The Preacher Who Was a Scientist

     I enrolled in Central Baptist College in September 1964. As I was getting my class assignments, I kept hearing people talk about the change in science instructors. Harold Cooper had taken a leave of absence to pursue his doctorate at the University of Minnesota.

     Now, don’t get me wrong, I truly enjoyed my general science and biology instructor, Marvin Loyd. That began a long friendship that endures to today. But that is another story.

     Still, it was that name that kept popping up all through my time at CBC. Even 56 years ago, I could say that I was just thinking… Bro. Cooper must be a super intelligent science teacher.

     I never had the privilege of sitting under his teaching, but the man who received his doctorate in genetics from the University of Minnesota became one of my dearest friends and a man whom I greatly admired. For a time, Dr. Harold E. Cooper was considered one of the top geneticists in America, but he never let his vast knowledge overtake his humility. Dr. Cooper was, by far, one of the most humble men I’ve ever known.

     Despite his amazing scientific mind, he never departed from his call to the ministry of the Lord. He was a superb preacher and pastor. Still, he never lost his love for Central Baptist College. It was there where his ministry was so effective. God greatly used him to touch the lives of thousands.

     Not only was he a classroom instructor, he served the college as vice-president for academic affairs. In that capacity, he was loved by faculty and students because of his unique demeanor and tender concern for the CBC family. He would later become the president of CBC, and it was during his tenure as president our friendship grew. It was always an honor to have him represent the college in the churches where I was pastor. Of course, I always invited him to preach, usually requesting that he preach about Heaven.

     Dr. Cooper was not only a scientist, preacher, pastor, college instructor, CBC vice-president and president, he was a prolific writer. He authored adult VBS lessons for Baptist Publishing House, wrote nine books and was a contributor to the Baptist Trumpet representing CBC. The books that most affected me were his last ones: A Whisper of His Ways and From Here to Heaven.

     Long before he wrote From Here to Heaven, he and I were in our dining room in Prescott talking about his perspective of Heaven. It was this: Heaven is all around us. He told me the earth is round so “up” depends on where you are. No matter what hemisphere one may be in, up is one inch from where one stands. Wow! This fellow never thought of that! That is what made Dr. Cooper so special. He combined his scientific knowledge with his biblical knowledge and the lessons were amazing.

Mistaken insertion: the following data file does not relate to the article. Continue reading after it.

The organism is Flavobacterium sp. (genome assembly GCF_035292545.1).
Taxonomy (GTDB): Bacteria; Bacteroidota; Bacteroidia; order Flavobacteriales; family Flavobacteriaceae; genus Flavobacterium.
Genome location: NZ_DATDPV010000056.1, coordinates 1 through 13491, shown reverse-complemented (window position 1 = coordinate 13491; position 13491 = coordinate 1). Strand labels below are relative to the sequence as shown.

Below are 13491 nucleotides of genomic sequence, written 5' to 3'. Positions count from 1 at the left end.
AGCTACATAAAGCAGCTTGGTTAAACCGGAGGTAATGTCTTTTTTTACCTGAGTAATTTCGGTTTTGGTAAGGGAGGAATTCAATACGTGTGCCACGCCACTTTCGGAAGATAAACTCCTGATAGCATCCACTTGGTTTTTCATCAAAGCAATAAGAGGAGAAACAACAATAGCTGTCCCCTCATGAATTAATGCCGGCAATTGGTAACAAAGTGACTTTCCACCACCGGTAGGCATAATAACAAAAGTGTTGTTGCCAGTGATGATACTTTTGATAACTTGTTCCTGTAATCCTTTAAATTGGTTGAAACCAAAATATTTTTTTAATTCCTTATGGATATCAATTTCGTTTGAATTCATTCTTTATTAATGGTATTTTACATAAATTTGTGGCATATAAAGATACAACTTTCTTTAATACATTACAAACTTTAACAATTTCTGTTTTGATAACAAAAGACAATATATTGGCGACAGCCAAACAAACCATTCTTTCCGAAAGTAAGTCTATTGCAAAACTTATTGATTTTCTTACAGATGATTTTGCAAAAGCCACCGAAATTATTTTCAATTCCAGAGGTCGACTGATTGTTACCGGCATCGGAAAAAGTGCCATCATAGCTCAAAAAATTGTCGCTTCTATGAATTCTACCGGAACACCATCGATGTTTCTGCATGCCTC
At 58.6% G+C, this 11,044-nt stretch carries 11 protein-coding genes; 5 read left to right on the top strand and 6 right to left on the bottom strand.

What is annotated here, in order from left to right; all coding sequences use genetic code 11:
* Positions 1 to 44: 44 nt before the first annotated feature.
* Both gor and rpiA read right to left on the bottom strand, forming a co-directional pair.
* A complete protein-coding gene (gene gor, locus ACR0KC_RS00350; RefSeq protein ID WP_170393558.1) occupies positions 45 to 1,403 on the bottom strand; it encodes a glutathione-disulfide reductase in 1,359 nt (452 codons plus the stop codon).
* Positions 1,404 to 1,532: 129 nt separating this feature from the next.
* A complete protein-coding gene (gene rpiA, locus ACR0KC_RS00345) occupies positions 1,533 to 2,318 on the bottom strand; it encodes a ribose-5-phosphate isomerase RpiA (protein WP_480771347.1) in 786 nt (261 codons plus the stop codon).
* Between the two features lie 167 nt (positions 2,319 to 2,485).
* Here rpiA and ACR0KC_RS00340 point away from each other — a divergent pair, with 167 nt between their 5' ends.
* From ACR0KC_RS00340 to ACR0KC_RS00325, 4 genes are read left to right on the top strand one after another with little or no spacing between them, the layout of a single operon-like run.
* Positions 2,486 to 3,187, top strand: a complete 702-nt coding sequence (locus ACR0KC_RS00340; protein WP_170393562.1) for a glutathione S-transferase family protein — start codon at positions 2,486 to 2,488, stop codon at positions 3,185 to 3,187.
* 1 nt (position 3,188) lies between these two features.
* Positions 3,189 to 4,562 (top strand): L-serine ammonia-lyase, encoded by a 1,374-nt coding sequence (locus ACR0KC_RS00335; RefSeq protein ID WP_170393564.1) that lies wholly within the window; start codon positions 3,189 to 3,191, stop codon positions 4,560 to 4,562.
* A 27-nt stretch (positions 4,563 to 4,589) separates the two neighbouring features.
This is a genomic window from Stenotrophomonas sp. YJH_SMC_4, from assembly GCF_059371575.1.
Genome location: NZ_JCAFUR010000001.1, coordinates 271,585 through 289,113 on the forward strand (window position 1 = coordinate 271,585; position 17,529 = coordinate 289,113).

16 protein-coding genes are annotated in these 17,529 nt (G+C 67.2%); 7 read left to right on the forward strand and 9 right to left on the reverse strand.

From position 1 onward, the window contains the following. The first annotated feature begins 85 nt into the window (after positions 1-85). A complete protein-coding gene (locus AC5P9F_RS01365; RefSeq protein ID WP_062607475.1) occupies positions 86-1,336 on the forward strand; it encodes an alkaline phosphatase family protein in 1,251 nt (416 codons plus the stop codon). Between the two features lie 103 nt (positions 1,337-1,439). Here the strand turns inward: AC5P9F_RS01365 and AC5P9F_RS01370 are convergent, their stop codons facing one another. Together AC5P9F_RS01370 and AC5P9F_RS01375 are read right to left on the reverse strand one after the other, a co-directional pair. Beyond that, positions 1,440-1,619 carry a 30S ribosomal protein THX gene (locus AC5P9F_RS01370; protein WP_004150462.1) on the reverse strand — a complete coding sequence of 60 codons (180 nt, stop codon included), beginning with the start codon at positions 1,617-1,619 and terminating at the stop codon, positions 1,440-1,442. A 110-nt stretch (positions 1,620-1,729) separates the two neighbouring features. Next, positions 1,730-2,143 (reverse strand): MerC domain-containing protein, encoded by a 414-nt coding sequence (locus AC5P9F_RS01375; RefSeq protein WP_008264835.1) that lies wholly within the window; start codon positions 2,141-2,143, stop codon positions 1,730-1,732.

Dr. Cooper loved CBC, but he also loved the churches of the BMA of America and BMA of Arkansas. He served as vice-president of the BMA of Arkansas in 1970 and 1971. I think it was then that I noticed something about this trailblazer of the association — he carried himself with dignity and spoke clearly and precisely. He could articulate his thoughts as well as anyone I had heard — then or even today.

     In the mid-1980s, the BMA of Arkansas messengers approved the recommendation that a 50,000 sq. ft. educational building be erected on the campus of CBC to replace the deteriorating Old Main. The building has, for the past 35 years, been filled with the traffic of thousands of students in the large classrooms and lab areas. Additionally, the majority of annual sessions of the state association have been hosted by the college in that facility. Fittingly, it was named after a man who was a true trailblazer in every sense and one who loved Central Baptist College. It is the Harold E. Cooper Complex.

     Dr. Cooper battled poor health in his last years. He had bypass surgeries twice and continually dealt with leukemia. From time to time he would go into remission, only to have it come back with a vengeance. The one thing that was always evident about Dr. Cooper was that he didn’t complain. He kept on going to the best of his ability and, in doing so, he was an inspiration to all who knew him.

     Sadly, his family and the churches of the BMA of Arkansas lost this amazing scientist and preacher on Sept. 8, 1992, when he was only 64 years old. (See Sept. 16, 1992 issue of the Baptist Trumpet, page 1, in the archives at www.baptisttrumpet.com) Those of you who read this article and were privileged to hear him teach, preach, lecture or had him as a friend know that one of these days we will join him and our Savior when we make that journey From Here to Heaven.

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